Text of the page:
You will not be shocked when I tell you, because you have already heard, and you know yourself. Yes, this post will reveal a truth that has been widely recognized and accepted for quite some time, with countless blogs and TEDTalks and magazines informing us of the continued same old song and dance when it comes to technology: Technology has a psychological and physiological power that is stronger than we anticipated. It is, quite literally, changing us. What we do, how we do it, even why we do it. But perhaps the most significant component is the Who it affects.
Again, this is not catching you off-guard. Me presenting the notion that
maybe your smartphone or device is affecting your personal relationships is not groundbreaking. The very thing that markets itself as an improvement on the world of communication is actually the greatest hindrance to our ability to communicate.
I know you know this already. But take some time to watch this video from Sherry Turkle. I could spend a great deal of time stating and defending my case, but I could not do so with such clarity as Turkle does so. She has spent decades researching mobile technologies and emphasizes how these technologies are affecting our personal relationships. The full video is worth a view.
Some of you didn’t watch it, because it’s almost twenty minutes, and you don’t have that kind of time (a.k.a. you need to check Facebook for the thirteenth time to see what notifications you have). Bookmark it and come back later, it’s worth it.
For now, I’ll give you a brief review. Turkle’s point is that technology is trending towards becoming our preference for relationship. We laugh at the sci-fi movies that posit a dystopian world taken over by robots, yet when it comes to communication, we depend on and are more infatuated with the digital than the human. We hold in tension the desire for our technology to “be there for us,” yet struggle to understand how to be there, in real time, for another. We complain that Siri is not enough of a companion, and seem okay with being spread thin with human companionship.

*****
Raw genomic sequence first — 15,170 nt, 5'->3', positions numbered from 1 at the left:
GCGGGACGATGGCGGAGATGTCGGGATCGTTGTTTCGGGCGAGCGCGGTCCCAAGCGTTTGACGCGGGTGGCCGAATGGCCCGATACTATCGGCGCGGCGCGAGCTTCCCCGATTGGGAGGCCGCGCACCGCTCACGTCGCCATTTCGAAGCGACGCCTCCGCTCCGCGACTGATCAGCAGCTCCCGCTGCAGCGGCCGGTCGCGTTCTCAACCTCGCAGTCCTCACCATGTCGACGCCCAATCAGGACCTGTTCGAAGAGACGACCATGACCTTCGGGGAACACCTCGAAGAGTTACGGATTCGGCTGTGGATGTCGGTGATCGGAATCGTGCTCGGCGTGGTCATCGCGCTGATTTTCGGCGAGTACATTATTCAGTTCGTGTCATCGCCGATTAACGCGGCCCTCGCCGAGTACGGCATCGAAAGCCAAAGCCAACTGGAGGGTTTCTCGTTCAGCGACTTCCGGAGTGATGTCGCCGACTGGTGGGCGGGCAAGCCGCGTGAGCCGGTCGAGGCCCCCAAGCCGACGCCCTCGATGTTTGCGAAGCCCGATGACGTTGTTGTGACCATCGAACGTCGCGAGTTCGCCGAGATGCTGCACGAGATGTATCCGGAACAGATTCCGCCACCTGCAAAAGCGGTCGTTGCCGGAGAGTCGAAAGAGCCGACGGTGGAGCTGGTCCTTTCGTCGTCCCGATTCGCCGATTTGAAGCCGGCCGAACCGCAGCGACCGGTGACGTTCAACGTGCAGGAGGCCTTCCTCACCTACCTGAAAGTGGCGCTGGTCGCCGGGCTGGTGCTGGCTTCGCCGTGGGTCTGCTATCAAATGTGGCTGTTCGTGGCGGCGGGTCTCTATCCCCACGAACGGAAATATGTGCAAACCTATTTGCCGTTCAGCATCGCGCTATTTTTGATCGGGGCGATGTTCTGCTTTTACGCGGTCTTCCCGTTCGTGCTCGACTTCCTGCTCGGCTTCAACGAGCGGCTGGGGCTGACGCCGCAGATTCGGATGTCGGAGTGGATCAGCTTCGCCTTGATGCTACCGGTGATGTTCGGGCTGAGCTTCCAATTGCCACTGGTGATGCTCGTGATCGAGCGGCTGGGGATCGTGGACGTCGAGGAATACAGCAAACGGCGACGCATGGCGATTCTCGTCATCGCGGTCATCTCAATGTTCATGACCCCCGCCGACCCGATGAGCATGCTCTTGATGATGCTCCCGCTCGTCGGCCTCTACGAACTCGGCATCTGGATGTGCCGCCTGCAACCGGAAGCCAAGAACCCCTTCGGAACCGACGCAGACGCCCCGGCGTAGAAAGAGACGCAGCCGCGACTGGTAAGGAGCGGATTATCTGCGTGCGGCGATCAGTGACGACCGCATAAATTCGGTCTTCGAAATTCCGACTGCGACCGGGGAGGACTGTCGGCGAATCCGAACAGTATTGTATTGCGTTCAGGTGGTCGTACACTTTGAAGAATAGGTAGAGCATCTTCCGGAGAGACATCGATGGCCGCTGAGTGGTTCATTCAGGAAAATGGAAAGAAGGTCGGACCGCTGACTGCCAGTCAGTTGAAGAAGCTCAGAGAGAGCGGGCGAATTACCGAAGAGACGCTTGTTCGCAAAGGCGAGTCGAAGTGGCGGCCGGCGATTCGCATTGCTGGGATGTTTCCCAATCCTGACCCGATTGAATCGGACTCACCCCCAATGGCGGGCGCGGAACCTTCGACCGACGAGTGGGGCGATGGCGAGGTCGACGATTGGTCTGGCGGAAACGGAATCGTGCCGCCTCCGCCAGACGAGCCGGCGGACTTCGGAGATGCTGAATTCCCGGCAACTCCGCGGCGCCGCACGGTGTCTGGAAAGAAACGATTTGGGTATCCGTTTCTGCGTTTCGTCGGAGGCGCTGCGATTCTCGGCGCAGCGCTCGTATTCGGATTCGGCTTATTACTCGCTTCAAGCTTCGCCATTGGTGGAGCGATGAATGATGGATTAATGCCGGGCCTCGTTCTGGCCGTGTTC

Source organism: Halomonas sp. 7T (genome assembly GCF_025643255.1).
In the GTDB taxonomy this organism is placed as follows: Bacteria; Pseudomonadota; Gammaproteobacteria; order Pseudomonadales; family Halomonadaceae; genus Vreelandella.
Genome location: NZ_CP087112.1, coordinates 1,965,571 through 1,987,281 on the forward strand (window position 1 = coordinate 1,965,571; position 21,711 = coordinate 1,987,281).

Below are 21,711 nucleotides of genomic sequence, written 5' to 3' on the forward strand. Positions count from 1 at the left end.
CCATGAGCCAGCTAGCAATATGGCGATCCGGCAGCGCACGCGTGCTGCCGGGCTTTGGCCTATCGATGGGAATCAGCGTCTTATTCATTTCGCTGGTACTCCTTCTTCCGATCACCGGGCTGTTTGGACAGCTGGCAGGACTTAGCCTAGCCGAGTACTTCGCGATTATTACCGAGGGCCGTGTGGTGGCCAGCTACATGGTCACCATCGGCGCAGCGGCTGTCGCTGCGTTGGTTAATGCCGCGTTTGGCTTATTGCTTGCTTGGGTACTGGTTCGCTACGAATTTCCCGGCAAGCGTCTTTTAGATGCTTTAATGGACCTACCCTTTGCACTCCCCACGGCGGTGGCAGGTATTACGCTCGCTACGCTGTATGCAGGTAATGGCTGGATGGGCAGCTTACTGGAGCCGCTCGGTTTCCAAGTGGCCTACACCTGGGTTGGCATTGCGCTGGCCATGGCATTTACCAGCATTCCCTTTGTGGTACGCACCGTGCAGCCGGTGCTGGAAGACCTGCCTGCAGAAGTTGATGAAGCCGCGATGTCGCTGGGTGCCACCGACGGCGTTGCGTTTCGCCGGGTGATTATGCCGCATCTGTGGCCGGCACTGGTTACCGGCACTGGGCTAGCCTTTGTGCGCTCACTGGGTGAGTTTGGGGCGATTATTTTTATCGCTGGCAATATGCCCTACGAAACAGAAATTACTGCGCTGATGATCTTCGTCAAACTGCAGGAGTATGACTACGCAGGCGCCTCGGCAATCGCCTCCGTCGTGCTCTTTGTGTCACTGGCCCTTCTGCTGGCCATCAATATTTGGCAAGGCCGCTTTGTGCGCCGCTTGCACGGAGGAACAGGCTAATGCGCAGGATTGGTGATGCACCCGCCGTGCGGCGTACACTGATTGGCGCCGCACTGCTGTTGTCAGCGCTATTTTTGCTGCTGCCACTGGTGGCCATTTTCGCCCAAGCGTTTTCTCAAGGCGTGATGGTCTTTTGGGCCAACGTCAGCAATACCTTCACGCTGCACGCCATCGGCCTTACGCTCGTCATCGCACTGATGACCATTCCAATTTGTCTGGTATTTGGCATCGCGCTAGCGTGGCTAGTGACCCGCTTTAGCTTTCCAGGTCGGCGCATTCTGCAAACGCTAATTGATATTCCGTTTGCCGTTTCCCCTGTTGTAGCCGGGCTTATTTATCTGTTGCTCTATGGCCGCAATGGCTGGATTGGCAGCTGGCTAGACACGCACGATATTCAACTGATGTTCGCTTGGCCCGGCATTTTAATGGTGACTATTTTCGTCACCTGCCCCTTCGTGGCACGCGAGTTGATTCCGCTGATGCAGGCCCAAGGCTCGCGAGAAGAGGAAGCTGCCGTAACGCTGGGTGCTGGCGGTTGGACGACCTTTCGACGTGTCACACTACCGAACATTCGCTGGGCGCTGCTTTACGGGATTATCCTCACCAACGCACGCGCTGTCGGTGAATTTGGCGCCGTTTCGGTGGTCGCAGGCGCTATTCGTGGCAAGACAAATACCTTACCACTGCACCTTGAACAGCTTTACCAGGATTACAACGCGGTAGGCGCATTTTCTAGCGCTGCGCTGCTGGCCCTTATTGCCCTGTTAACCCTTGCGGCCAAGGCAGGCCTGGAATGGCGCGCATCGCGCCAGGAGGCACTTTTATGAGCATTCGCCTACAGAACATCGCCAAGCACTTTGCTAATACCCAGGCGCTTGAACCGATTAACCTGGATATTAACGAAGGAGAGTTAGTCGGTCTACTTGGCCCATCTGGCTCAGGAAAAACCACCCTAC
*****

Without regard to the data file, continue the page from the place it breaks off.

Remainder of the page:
The featured image here is a fantastic example of what we’ve done. You come to a sunset on the water. It’s breathtaking. But you choose to view it, enjoy it, and embrace it through the pixelated screen instead of simply enjoying the sunset. Perhaps you’ve experienced this vicious cycle recently:
- We do not see the sunset for what it is.
- We view the sunset through our smartphone.
- We take the picture and post it on social media.
- We tell others “the picture doesn’t do it justice.” And then we realize.
None of us would admit that it is okay with us. In fact, we lament our lack of real-life experience and beauty. Yet, we do nothing about it. This trickles easily over into our lanes of community. And because of that, we are resolving to let our gauge of friends remain in the digital realms of social media. We like that text messaging and Facebook allows us to put forth our best self, instead of entering into the hard and uncomfortable place of authenticity. One of the five “I” words for Apple’s products is “individual,” and while they might have meant uniqueness and personalization, it seems the device meant to connect us ended up doing the opposite. We say we want genuine community, but we discover it is not as easy or satisfying as being “liked,” and there we stunt our growth.
Turkle captured the communication dilemma with one poignant sentence that has stuck me like a dart:
“We expect more from technology and less from each other.”
Turkle shared a picture of her daughter and friends, all three staring into their phones, “connected, but alone.” You’ve seen those pictures. You might even be in them. The crowd laughed when she showed it. Because it’s a ridiculous notion, that we could deceive ourselves into believing that community can exist when we’re all preoccupied with the glow of our devices and not physical interaction. Yet despite its absurdity, we continue. You might be reading this very blog post in the midst of another whom you’re “spending time with” as we speak.
This cultural phenomenon is not something we can shrug off, because this is a road that leads to extreme isolation and becoming unknown. It is killing us. I appreciate Turkle’s efforts to shed light on this important subject. And yet, there is a layer to this discussion that all of her research doesn’t hit: a theological one. Sure, there’s room for practical steps forward and scientific reasonings. But if our hearts, our theology itself, doesn’t change, neither will we.
So, how do we make strides forward in this arena? It may not be as simple as we think. We are deeply immersed in this problem; everything from theology to practice needs to be refined for us to become more people-centered. If we are going to pursue healthy, authentic, gospel-centered relationships, we first need to clean up our theology. We also need to implement some matters of subtraction (getting the bad habits out) and some matters of addition (getting the good habits in). Some of us need to emphasize one area over the other, but most of us need help with both. Next week, we talk about a theology of relationship.